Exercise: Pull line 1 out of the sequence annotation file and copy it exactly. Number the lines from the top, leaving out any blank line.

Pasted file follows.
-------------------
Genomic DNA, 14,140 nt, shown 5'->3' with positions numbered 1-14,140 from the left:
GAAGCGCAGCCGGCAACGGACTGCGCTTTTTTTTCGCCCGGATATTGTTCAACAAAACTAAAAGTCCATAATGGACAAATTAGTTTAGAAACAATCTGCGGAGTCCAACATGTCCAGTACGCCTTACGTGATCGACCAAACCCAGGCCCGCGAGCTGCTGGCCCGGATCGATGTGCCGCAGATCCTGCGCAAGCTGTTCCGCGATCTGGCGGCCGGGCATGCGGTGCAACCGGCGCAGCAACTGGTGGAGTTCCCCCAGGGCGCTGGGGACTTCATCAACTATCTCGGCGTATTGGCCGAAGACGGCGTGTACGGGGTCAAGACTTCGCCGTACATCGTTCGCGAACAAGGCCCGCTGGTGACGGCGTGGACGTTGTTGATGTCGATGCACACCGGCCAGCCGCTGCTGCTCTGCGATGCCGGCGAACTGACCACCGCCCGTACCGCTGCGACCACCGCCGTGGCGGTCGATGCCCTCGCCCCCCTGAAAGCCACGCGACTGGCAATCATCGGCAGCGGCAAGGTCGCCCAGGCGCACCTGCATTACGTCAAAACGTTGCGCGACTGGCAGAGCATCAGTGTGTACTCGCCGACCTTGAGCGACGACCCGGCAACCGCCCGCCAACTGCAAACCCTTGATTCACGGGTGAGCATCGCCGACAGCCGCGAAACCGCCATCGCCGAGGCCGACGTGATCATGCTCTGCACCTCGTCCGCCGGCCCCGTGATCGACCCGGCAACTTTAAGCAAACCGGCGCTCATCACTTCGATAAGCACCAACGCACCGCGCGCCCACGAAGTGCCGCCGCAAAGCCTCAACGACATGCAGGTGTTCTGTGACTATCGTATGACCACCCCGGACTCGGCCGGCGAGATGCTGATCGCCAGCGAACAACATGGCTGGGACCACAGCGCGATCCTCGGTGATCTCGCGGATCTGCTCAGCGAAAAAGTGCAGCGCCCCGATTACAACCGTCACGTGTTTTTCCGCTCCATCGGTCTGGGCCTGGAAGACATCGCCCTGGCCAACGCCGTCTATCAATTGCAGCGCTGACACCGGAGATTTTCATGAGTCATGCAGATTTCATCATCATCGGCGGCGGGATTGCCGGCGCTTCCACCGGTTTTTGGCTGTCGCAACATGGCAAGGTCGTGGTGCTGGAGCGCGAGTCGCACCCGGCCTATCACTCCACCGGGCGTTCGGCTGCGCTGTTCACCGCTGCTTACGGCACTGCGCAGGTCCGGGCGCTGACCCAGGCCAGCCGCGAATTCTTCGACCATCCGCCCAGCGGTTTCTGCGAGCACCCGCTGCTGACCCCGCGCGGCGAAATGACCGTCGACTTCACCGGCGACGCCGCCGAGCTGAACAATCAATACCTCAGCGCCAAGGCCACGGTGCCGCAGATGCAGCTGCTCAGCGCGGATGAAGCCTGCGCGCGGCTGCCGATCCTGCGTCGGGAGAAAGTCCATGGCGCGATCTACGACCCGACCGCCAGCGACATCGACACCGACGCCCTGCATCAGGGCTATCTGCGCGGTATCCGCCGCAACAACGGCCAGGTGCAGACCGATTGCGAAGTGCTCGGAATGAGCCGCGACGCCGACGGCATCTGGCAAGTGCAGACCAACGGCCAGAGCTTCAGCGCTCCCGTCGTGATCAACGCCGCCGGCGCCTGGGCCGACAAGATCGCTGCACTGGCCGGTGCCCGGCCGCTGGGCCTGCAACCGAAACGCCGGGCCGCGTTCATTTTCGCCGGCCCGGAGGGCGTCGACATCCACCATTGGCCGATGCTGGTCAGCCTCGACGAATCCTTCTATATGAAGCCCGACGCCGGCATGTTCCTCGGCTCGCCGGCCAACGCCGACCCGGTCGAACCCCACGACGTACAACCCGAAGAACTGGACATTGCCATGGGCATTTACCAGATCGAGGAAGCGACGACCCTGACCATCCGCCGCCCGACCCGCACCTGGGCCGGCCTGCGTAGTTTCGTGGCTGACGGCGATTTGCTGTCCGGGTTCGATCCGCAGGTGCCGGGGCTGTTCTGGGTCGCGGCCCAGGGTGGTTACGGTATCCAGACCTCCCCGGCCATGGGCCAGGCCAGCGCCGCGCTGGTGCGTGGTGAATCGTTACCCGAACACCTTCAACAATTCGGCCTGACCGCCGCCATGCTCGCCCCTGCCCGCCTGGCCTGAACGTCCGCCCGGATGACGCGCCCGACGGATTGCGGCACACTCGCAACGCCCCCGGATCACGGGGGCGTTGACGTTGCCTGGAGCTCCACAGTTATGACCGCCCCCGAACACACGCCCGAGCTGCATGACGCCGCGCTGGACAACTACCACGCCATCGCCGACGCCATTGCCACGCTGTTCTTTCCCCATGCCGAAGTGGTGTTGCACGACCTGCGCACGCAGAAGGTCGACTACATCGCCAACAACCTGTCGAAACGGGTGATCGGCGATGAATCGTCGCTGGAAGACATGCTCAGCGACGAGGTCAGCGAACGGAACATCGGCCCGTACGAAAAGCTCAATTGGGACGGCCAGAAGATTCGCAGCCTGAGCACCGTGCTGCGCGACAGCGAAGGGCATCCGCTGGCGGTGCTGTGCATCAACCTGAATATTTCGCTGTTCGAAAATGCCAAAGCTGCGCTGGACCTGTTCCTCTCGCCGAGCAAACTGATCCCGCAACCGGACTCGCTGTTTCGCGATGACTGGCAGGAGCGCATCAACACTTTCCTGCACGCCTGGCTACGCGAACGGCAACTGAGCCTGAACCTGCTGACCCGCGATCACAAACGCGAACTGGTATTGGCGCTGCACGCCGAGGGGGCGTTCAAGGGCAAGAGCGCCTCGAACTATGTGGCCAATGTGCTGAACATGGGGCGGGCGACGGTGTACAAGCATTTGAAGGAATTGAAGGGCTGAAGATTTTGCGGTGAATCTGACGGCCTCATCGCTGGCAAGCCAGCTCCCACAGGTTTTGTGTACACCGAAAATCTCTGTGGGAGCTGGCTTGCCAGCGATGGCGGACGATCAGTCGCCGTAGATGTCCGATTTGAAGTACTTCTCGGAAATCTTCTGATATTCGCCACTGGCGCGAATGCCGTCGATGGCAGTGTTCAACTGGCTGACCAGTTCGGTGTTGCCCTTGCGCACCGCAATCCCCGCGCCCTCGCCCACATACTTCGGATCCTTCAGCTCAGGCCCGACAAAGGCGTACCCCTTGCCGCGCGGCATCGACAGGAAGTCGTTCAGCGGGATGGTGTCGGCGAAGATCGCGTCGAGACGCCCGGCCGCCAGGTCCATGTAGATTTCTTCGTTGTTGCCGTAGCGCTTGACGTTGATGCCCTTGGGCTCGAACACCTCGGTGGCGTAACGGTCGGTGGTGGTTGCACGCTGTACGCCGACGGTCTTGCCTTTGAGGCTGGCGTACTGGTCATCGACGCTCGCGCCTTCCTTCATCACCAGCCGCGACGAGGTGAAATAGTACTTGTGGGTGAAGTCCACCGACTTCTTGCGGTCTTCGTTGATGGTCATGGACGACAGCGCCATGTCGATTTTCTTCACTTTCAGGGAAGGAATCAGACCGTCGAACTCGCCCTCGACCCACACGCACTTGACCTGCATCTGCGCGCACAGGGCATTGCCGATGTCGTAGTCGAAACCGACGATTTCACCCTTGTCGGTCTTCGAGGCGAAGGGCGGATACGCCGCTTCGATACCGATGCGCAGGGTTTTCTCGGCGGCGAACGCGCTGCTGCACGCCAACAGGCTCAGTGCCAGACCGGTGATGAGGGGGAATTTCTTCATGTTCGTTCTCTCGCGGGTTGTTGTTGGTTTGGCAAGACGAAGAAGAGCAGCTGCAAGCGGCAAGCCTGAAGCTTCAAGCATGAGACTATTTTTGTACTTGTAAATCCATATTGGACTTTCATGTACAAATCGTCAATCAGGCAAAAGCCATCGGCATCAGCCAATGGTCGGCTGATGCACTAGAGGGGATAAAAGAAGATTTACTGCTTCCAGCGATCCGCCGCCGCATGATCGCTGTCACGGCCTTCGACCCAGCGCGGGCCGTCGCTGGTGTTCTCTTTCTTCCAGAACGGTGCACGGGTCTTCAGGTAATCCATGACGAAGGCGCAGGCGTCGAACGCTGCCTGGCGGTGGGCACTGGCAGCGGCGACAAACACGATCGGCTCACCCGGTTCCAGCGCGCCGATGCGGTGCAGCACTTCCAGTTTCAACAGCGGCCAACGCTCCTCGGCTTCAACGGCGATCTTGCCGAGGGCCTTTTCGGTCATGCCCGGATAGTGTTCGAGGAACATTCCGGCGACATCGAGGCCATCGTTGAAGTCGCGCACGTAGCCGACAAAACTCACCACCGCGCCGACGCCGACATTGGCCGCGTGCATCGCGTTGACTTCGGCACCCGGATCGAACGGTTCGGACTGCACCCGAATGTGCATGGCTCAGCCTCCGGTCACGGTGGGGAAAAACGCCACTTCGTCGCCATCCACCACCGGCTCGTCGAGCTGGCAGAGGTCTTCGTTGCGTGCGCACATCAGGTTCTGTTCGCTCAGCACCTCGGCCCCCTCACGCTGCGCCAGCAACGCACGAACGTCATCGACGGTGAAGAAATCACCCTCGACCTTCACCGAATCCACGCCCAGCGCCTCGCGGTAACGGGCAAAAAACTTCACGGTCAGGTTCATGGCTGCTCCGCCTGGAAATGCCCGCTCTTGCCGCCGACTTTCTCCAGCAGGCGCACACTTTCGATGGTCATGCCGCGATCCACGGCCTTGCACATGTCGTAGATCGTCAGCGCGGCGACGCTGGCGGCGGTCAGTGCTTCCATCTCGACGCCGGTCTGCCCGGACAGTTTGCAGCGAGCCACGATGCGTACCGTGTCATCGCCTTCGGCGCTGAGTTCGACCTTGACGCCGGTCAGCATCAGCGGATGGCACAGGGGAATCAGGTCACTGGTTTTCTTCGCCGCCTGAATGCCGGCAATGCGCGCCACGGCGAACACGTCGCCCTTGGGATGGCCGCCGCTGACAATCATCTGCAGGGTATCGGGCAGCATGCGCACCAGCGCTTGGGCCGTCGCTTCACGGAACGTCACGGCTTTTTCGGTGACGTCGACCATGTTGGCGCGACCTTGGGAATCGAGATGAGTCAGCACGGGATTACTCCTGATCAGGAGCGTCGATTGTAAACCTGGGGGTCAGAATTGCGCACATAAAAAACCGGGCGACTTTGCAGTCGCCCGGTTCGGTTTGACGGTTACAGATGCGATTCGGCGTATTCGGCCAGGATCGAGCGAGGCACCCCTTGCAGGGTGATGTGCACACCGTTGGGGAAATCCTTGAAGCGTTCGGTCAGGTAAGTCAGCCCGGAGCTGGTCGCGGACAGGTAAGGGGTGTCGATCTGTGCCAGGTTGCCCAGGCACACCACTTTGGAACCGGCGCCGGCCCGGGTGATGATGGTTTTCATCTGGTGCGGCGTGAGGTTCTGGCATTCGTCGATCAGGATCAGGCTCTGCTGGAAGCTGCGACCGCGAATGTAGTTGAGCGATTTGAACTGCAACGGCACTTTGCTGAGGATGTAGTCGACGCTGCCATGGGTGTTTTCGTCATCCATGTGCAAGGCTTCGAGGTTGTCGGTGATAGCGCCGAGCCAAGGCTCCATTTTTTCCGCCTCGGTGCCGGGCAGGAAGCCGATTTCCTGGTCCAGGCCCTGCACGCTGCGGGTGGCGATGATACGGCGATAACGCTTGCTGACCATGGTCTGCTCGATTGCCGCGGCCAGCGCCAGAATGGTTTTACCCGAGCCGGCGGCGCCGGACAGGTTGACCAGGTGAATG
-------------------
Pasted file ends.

Genomic DNA, 14,140 nt, shown 5'->3' with positions numbered 1-14,140 from the left: